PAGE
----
A mental health worker in Steinbach says we’re entering a time of year when many more people are starting to show signs of depression.
Cheryl Dick is a mental health clinician with Southern Health’s Mental Health and Addictions Program. She says seasonal affective disorder, or SAD, is a type of depression associated with the changing of the seasons.
According to Dyck, the US affects about 15 percent of Canadians. Most of them will report only a mild case, but two to three percent will deal with a serious case of US. Dick notes that this occurs more often in women than in men and is most often seen in young adults.
Dyck says there are many reasons why this time of year can make you feel depressed. She notes that it doesn’t help that the days are getting shorter and colder. Plus, with the run-up to the Christmas season, Dyke says there’s added pressure on everyone and the expectation that you have to be “happier, better and brighter.”
Dick says most people who suffer from SAD begin to notice symptoms around this time in the fall, which last until spring or summer. However, she notes, although less often, the opposite can also happen when people start experiencing feelings of depression in the spring or early summer and only begin to feel better in the fall or winter.
In addition, Dick explains that shorter days and less daylight can cause serotonin to drop, leading to symptoms of depression. Also, she says the change in season can throw off the balance of the body’s melatonin levels, which play a role in sleep patterns and mood.
There are signs you can look for that can help you recognize if you may be struggling with US. Dick says signs can include persistent low mood and loss of pleasure or interest in normal daily activities. Other signs include feelings of irritability and feelings of hopelessness, guilt or low self-esteem. Other warning signs may include crying a lot, feeling stressed or anxious, having a decreased sex drive, and becoming less social. Dick says if you’re less active than normal, feel lethargic and sleepy during the day, and have a hard time getting out of bed in the morning, these could also be signs. Other indicators include difficulty concentrating and increased appetite, especially with cravings for carbohydrates.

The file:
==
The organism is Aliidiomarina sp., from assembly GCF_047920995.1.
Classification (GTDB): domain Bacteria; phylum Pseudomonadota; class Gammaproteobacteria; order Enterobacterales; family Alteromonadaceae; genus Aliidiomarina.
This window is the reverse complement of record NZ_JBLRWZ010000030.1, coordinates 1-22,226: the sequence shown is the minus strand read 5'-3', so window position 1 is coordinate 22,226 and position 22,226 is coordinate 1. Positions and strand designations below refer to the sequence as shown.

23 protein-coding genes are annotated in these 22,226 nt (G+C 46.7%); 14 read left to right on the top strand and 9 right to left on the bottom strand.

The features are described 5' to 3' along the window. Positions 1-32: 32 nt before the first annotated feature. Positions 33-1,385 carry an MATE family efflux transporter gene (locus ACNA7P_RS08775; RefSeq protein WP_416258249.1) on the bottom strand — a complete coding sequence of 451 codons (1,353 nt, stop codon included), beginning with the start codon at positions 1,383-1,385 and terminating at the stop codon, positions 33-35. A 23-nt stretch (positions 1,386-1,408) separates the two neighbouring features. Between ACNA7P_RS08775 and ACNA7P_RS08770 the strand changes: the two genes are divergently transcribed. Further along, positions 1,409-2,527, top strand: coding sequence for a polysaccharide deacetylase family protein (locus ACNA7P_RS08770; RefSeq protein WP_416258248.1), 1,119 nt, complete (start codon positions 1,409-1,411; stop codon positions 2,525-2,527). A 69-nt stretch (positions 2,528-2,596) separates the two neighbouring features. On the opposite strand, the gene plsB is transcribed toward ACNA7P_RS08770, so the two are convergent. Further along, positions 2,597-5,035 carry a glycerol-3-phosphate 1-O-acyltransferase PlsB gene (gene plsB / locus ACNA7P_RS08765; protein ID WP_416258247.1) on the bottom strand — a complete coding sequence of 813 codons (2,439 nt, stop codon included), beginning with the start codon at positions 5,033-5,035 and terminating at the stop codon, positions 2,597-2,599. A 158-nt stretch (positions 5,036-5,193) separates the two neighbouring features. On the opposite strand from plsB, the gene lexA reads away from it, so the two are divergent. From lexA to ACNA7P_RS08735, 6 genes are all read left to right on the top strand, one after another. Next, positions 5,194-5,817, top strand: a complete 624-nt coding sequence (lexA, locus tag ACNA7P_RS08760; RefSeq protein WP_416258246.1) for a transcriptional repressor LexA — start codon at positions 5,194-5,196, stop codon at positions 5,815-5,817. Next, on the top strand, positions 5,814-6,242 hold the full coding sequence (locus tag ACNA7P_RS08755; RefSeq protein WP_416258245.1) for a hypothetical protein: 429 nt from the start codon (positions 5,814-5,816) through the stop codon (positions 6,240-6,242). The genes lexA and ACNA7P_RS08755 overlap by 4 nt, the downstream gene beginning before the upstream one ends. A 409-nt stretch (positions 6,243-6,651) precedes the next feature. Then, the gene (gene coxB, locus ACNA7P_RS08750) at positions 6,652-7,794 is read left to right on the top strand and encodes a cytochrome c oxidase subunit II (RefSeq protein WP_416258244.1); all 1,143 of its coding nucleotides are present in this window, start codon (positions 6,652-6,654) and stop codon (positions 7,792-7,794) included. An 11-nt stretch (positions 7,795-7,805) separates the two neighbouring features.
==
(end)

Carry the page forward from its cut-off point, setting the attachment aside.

Dick would also like to offer a few suggestions on how to keep the US at bay this fall. She notes that standard treatment may include light therapy, talking to a counselor or taking medication. However, she says there are plenty of other ways to lift your spirits.
One example she gives is developing personal resilience. This is a combination of taking care of your emotional well-being, including good physical health, good relationships, a social network, and even envisioning a future that includes a purpose or intention for what gives your life meaning. Dick also encourages people to spend time with happy friends.
“It sounds funny, but moods are contagious,” she says. “So surround yourself with positive people and notice again how your mood can correlate with who you’re around.”
Dick also encourages healthy eating and giving your body nutrients that provide healthy energy. She also says it’s important to celebrate when things go right. Instead of focusing on what went wrong, she says you should instead focus on the things that go well in a day. Dick says this can be as simple as being glad you didn’t get a flat tire on the way to work. And she says you should end the day by noting three things that went well, no matter how small they may seem.
Other tips include physical activity, which Dick says is a great mood stabilizer and contributes to better health. If regular exercise isn’t your thing, Dick says you can start by going for a brisk walk just to get some fresh air. While being outside can make a big difference, Dick says just getting some sun, even when you’re inside your home, can help.
“Sit in a sunny spot, open the curtains and try to get some natural light as early as possible in the morning,” adds Dyke.
Since this is the cloudier time of year, Dick encourages you to take advantage of the sunny days when you get them.
Another tip she has is to make a list of things that bring you joy. This list can include very simple ideas such as using your favorite mug, lighting a candle, listening to music, reading or knitting.
If you get to a point where you’re feeling particularly low and nothing seems to bring you happiness, Dyke encourages you to try to remember what used to create joy and then add a little of that into your day.
For anyone who needs help, Dick says their mental health and addictions line is 1-888-310-4593, while their crisis number is 1-888-617-7715. You can also drop in on Thursdays at Steinbach’s at 450 Main St. from 9 a.m. to 3 p.m., where you can speak with a clinician for a one-time appointment. This service is available to persons aged 16 and over.
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